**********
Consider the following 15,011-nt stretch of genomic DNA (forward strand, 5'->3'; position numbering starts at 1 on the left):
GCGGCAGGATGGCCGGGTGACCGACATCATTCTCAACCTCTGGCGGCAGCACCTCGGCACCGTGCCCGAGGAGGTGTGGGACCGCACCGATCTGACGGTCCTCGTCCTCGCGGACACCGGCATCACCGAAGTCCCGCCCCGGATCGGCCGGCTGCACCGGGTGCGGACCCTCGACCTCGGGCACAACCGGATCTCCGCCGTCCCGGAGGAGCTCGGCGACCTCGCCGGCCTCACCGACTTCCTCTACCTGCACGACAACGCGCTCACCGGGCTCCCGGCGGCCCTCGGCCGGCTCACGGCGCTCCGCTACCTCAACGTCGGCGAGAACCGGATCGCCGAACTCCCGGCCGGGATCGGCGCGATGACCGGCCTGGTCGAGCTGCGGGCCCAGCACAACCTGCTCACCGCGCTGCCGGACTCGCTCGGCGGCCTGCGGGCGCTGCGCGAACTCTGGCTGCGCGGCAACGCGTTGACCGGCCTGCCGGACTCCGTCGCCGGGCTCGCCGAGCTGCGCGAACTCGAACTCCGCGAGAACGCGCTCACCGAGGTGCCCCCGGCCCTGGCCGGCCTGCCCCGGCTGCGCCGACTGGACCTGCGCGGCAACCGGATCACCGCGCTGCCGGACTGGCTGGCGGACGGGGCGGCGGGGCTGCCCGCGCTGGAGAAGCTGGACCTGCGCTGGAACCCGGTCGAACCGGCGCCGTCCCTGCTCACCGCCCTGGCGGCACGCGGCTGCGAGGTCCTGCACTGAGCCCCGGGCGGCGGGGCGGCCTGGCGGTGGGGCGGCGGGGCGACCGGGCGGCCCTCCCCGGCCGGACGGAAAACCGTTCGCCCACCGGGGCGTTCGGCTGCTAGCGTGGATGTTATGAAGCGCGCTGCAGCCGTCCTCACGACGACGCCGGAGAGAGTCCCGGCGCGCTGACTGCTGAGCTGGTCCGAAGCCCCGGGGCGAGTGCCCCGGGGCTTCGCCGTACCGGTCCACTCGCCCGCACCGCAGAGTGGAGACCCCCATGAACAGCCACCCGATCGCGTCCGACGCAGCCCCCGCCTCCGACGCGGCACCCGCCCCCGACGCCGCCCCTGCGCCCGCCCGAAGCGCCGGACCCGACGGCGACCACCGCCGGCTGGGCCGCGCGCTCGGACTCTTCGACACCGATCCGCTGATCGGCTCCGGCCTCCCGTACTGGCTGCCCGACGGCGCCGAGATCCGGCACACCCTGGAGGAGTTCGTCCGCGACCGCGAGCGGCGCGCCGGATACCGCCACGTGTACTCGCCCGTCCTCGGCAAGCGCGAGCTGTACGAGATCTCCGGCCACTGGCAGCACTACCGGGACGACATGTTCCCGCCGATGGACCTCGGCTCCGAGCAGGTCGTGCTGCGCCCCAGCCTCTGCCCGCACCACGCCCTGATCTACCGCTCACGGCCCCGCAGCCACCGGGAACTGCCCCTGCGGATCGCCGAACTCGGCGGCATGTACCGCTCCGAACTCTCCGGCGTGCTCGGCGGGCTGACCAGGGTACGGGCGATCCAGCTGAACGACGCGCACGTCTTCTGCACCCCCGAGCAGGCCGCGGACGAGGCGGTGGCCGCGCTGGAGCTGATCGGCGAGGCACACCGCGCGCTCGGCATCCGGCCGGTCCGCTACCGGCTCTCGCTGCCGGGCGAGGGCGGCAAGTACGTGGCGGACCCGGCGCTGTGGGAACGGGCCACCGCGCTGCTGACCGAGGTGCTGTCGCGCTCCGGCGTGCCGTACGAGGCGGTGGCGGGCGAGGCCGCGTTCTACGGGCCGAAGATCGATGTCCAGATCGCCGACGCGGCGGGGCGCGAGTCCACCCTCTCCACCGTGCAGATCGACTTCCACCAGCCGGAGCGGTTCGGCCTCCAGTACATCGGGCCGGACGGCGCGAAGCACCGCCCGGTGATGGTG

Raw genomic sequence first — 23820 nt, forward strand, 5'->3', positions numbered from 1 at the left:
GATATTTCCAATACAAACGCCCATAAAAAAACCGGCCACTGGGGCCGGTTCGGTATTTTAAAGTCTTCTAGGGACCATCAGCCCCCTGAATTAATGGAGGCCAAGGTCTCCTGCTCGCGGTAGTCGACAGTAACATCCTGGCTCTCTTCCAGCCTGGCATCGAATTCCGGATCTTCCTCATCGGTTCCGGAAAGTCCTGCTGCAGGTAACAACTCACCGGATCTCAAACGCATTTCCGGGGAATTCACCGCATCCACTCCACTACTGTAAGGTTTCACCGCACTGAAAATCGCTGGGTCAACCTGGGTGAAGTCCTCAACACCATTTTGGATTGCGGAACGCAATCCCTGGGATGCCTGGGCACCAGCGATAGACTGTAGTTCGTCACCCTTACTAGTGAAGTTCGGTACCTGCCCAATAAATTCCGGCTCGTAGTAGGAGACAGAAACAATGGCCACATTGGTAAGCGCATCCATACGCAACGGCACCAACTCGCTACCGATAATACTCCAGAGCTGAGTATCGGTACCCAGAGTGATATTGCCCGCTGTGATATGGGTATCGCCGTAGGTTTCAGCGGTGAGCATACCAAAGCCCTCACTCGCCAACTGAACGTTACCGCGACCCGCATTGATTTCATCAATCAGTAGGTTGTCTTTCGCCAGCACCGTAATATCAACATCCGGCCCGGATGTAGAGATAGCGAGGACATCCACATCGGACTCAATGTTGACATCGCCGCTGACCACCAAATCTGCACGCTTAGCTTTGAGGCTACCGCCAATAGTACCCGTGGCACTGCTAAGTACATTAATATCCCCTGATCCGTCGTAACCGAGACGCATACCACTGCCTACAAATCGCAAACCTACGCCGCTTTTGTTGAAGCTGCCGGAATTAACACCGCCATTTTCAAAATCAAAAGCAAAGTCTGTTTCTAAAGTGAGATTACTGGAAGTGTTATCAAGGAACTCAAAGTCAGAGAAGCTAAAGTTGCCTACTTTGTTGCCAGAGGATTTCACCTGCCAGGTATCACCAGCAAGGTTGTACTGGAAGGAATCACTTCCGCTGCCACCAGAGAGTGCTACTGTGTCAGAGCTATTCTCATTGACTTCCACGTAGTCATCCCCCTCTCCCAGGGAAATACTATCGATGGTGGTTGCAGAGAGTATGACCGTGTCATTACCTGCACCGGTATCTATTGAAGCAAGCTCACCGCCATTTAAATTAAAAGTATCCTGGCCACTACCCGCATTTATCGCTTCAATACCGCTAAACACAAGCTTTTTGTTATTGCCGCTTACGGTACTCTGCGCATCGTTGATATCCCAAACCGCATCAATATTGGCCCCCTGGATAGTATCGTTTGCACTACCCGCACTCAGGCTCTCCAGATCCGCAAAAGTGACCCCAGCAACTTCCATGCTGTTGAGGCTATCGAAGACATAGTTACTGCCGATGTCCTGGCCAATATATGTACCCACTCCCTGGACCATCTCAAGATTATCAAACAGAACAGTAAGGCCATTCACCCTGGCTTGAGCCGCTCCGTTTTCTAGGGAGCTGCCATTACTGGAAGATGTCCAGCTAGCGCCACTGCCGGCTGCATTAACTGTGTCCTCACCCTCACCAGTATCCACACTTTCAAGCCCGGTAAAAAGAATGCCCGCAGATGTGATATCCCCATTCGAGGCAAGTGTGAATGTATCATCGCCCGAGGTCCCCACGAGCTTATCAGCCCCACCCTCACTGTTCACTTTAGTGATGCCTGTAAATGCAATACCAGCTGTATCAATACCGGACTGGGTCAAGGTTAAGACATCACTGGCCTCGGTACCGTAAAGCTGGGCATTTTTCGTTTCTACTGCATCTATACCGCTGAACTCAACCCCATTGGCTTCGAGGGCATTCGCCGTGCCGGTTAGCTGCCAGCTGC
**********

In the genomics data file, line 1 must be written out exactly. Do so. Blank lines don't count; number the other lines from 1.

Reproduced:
Consider the following 15,011-nt stretch of genomic DNA (forward strand, 5'->3'; position numbering starts at 1 on the left):